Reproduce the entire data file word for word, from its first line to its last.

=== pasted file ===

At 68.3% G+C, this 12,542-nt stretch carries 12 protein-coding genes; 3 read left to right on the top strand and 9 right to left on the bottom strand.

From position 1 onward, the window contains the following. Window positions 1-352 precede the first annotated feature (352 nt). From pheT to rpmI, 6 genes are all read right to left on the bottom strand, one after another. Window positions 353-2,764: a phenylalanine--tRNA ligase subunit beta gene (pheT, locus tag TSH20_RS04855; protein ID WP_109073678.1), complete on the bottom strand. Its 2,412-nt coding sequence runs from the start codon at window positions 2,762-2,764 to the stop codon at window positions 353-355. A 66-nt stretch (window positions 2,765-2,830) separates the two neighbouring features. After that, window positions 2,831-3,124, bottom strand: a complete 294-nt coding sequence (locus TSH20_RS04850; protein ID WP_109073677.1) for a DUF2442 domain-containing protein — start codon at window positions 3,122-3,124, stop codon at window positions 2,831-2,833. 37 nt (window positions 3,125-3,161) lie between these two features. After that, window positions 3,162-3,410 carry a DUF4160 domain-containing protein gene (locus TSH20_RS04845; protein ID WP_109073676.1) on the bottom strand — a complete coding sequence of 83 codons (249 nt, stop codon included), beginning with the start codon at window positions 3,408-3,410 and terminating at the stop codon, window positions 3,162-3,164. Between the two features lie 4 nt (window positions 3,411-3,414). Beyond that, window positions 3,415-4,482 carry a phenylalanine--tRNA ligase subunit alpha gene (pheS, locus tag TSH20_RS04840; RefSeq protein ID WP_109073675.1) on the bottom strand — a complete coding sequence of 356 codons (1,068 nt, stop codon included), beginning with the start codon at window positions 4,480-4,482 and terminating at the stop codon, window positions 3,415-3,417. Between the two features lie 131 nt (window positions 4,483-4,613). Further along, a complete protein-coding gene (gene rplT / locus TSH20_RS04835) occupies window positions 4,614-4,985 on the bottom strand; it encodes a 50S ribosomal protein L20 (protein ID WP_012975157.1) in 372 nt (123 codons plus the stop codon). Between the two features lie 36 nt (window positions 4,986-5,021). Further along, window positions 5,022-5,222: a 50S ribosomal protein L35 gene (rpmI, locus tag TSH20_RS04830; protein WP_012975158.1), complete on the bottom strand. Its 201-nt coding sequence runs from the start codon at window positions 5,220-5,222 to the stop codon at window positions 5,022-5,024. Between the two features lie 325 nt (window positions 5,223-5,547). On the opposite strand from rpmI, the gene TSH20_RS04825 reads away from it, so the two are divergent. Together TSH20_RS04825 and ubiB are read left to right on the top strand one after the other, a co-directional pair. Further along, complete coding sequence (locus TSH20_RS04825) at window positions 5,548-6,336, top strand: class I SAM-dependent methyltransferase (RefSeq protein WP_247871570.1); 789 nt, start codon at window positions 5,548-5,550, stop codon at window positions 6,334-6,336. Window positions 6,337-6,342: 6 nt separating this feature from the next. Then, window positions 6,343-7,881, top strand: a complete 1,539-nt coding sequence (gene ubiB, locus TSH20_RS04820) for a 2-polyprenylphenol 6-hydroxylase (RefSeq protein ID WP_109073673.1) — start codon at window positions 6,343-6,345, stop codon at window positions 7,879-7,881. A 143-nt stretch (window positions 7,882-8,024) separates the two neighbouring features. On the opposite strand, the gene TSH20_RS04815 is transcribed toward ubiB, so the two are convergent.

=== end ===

At 68.3% G+C, this 12,542-nt stretch carries 12 protein-coding genes; 3 read left to right on the top strand and 9 right to left on the bottom strand.

From position 1 onward, the window contains the following. Window positions 1-352 precede the first annotated feature (352 nt). From pheT to rpmI, 6 genes are all read right to left on the bottom strand, one after another. Window positions 353-2,764: a phenylalanine--tRNA ligase subunit beta gene (pheT, locus tag TSH20_RS04855; protein ID WP_109073678.1), complete on the bottom strand. Its 2,412-nt coding sequence runs from the start codon at window positions 2,762-2,764 to the stop codon at window positions 353-355. A 66-nt stretch (window positions 2,765-2,830) separates the two neighbouring features. After that, window positions 2,831-3,124, bottom strand: a complete 294-nt coding sequence (locus TSH20_RS04850; protein ID WP_109073677.1) for a DUF2442 domain-containing protein — start codon at window positions 3,122-3,124, stop codon at window positions 2,831-2,833. 37 nt (window positions 3,125-3,161) lie between these two features. After that, window positions 3,162-3,410 carry a DUF4160 domain-containing protein gene (locus TSH20_RS04845; protein ID WP_109073676.1) on the bottom strand — a complete coding sequence of 83 codons (249 nt, stop codon included), beginning with the start codon at window positions 3,408-3,410 and terminating at the stop codon, window positions 3,162-3,164. Between the two features lie 4 nt (window positions 3,411-3,414). Beyond that, window positions 3,415-4,482 carry a phenylalanine--tRNA ligase subunit alpha gene (pheS, locus tag TSH20_RS04840; RefSeq protein ID WP_109073675.1) on the bottom strand — a complete coding sequence of 356 codons (1,068 nt, stop codon included), beginning with the start codon at window positions 4,480-4,482 and terminating at the stop codon, window positions 3,415-3,417. Between the two features lie 131 nt (window positions 4,483-4,613). Further along, a complete protein-coding gene (gene rplT / locus TSH20_RS04835) occupies window positions 4,614-4,985 on the bottom strand; it encodes a 50S ribosomal protein L20 (protein ID WP_012975157.1) in 372 nt (123 codons plus the stop codon). Between the two features lie 36 nt (window positions 4,986-5,021). Further along, window positions 5,022-5,222: a 50S ribosomal protein L35 gene (rpmI, locus tag TSH20_RS04830; protein WP_012975158.1), complete on the bottom strand. Its 201-nt coding sequence runs from the start codon at window positions 5,220-5,222 to the stop codon at window positions 5,022-5,024. Between the two features lie 325 nt (window positions 5,223-5,547). On the opposite strand from rpmI, the gene TSH20_RS04825 reads away from it, so the two are divergent. Together TSH20_RS04825 and ubiB are read left to right on the top strand one after the other, a co-directional pair. Further along, complete coding sequence (locus TSH20_RS04825) at window positions 5,548-6,336, top strand: class I SAM-dependent methyltransferase (RefSeq protein WP_247871570.1); 789 nt, start codon at window positions 5,548-5,550, stop codon at window positions 6,334-6,336. Window positions 6,337-6,342: 6 nt separating this feature from the next. Then, window positions 6,343-7,881, top strand: a complete 1,539-nt coding sequence (gene ubiB, locus TSH20_RS04820) for a 2-polyprenylphenol 6-hydroxylase (RefSeq protein ID WP_109073673.1) — start codon at window positions 6,343-6,345, stop codon at window positions 7,879-7,881. A 143-nt stretch (window positions 7,882-8,024) separates the two neighbouring features. On the opposite strand, the gene TSH20_RS04815 is transcribed toward ubiB, so the two are convergent.